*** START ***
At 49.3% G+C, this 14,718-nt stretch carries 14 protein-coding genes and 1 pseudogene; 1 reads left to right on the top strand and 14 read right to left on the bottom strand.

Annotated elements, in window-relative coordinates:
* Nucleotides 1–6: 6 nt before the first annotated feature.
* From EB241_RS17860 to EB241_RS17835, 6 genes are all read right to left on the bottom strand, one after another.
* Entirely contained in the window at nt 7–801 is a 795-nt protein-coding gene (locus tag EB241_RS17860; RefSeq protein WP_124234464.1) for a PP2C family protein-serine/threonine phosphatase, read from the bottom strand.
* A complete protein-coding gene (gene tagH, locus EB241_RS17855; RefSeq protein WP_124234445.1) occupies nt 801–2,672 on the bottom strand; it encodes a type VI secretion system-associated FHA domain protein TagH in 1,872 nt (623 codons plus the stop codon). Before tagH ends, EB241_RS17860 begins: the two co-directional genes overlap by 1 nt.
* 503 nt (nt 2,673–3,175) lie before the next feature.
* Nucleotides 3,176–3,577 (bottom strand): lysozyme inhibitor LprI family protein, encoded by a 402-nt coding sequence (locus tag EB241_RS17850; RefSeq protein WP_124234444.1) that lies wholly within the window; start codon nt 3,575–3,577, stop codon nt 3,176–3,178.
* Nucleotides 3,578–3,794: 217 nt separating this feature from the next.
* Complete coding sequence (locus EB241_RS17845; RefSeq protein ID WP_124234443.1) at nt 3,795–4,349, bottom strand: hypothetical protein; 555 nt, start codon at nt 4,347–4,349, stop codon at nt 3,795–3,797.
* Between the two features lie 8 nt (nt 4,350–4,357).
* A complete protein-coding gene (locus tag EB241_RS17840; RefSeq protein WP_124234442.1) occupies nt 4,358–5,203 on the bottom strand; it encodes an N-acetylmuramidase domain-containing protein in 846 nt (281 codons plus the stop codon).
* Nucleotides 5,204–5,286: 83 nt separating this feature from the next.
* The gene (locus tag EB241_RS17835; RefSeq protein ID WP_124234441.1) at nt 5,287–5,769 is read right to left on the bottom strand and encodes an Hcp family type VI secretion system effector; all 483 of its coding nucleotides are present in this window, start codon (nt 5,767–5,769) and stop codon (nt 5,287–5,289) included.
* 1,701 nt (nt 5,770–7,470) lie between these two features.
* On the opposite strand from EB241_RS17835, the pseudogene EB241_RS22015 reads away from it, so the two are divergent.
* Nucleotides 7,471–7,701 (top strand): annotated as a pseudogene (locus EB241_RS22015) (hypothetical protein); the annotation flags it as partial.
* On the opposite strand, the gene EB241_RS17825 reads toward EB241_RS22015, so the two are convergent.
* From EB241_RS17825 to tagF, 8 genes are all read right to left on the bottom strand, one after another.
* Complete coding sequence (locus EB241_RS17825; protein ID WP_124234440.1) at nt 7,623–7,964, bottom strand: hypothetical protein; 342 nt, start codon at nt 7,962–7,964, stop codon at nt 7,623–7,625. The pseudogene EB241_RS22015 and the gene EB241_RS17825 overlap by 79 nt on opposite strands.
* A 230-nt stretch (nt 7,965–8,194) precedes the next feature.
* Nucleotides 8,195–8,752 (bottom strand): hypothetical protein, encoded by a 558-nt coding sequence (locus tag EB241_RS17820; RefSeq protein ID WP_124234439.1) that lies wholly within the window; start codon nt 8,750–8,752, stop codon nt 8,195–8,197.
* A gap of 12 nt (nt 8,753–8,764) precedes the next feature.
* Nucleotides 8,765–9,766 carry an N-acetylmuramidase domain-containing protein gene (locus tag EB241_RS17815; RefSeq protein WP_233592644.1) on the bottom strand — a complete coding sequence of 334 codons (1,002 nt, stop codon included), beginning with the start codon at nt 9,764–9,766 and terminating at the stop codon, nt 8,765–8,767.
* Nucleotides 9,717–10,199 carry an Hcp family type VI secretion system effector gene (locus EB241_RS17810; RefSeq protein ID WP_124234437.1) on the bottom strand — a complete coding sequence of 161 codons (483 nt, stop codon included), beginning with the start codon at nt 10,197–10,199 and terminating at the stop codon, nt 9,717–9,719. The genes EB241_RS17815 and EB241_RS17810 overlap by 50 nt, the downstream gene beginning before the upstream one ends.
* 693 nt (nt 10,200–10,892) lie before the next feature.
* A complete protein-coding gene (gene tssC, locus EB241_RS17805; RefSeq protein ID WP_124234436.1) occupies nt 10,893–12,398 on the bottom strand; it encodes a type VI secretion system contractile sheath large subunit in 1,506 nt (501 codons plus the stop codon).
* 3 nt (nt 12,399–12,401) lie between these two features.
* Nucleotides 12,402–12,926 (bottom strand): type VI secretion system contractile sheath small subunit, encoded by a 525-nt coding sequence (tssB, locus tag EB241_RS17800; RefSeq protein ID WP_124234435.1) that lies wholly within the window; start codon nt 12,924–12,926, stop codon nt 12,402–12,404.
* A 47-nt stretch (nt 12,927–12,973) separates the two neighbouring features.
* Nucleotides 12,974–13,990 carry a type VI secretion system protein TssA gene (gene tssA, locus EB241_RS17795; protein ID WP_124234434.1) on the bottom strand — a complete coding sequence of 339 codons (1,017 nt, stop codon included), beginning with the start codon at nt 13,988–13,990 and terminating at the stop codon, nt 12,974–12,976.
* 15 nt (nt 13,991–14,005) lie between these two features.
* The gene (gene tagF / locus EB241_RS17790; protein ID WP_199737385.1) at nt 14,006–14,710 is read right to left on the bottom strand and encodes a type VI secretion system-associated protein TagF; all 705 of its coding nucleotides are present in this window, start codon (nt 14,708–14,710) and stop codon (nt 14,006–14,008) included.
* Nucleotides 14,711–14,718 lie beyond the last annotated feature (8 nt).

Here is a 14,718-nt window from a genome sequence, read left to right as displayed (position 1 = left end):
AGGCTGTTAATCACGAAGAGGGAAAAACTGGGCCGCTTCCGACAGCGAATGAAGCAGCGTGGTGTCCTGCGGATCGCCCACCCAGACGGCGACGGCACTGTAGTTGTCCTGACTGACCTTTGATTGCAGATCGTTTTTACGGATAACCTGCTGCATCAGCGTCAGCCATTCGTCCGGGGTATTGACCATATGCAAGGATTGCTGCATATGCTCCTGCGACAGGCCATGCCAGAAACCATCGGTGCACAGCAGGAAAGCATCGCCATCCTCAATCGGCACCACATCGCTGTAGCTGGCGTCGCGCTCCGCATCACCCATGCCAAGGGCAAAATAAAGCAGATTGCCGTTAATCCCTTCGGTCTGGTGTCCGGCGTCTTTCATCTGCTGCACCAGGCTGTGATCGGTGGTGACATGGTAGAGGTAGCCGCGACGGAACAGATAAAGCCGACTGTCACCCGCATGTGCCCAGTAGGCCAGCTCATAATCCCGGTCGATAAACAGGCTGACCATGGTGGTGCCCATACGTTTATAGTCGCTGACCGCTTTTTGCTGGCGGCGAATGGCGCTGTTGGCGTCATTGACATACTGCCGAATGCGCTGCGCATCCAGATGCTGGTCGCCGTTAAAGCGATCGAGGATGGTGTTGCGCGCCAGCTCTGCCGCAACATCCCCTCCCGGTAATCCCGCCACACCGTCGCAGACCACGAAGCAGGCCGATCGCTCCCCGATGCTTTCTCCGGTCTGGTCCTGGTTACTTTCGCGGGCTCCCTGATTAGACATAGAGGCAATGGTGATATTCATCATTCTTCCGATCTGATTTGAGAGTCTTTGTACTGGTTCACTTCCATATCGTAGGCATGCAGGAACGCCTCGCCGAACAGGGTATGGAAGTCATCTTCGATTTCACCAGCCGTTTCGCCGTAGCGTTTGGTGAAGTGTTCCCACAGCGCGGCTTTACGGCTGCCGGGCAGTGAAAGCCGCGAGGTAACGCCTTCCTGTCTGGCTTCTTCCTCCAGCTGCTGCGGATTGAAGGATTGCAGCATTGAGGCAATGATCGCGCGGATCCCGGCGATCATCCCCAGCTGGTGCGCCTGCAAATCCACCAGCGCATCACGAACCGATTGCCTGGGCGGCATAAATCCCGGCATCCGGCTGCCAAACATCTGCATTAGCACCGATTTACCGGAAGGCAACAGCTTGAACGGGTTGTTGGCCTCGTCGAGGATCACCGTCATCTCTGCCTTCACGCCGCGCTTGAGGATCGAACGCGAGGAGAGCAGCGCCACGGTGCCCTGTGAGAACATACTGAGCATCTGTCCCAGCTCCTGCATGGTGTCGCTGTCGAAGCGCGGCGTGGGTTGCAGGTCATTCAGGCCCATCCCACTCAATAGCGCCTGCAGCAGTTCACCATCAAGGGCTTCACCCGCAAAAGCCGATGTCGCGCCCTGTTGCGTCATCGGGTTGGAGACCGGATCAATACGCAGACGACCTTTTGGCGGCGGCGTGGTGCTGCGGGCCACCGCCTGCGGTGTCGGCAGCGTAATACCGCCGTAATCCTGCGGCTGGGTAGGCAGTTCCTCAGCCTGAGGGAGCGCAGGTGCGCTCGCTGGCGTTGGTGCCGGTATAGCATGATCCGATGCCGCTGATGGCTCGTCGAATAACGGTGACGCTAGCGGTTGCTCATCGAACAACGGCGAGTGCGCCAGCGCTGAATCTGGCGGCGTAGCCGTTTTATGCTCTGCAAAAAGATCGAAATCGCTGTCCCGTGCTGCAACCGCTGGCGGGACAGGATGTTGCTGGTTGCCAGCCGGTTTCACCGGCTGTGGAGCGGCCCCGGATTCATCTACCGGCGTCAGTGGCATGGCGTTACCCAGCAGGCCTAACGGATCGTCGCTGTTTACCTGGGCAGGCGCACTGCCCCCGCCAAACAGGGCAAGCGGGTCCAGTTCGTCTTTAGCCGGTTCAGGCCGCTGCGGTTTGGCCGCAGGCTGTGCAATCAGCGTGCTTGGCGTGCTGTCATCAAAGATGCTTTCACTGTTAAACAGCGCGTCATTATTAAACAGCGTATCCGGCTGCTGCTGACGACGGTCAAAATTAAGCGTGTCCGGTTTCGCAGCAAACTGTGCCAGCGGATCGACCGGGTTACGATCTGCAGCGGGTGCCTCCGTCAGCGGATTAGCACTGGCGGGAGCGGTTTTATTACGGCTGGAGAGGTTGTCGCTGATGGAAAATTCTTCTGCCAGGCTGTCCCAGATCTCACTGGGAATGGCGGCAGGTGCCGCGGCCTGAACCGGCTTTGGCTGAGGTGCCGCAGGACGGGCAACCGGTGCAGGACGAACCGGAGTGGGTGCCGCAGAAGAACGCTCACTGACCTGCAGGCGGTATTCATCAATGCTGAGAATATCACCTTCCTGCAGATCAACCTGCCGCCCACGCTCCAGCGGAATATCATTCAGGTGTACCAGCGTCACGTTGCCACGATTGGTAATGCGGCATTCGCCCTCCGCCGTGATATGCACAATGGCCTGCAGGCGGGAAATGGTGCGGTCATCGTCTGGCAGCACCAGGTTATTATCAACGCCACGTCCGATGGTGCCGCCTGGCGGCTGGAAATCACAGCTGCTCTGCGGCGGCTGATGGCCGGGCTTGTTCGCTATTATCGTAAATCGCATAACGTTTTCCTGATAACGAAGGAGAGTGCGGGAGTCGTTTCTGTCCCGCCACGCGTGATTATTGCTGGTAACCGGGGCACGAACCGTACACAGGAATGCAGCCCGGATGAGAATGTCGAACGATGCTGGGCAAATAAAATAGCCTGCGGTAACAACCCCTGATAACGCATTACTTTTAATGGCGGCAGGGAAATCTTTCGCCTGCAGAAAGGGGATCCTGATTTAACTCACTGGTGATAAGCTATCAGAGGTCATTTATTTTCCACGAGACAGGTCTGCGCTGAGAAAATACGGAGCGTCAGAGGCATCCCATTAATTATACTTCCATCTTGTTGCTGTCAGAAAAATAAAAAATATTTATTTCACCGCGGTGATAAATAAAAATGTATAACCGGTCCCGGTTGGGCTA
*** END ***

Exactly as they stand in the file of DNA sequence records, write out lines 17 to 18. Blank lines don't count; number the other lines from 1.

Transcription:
* Nucleotides 7,471–7,701 (top strand): annotated as a pseudogene (locus EB241_RS22015) (hypothetical protein); the annotation flags it as partial.
* On the opposite strand, the gene EB241_RS17825 reads toward EB241_RS22015, so the two are convergent.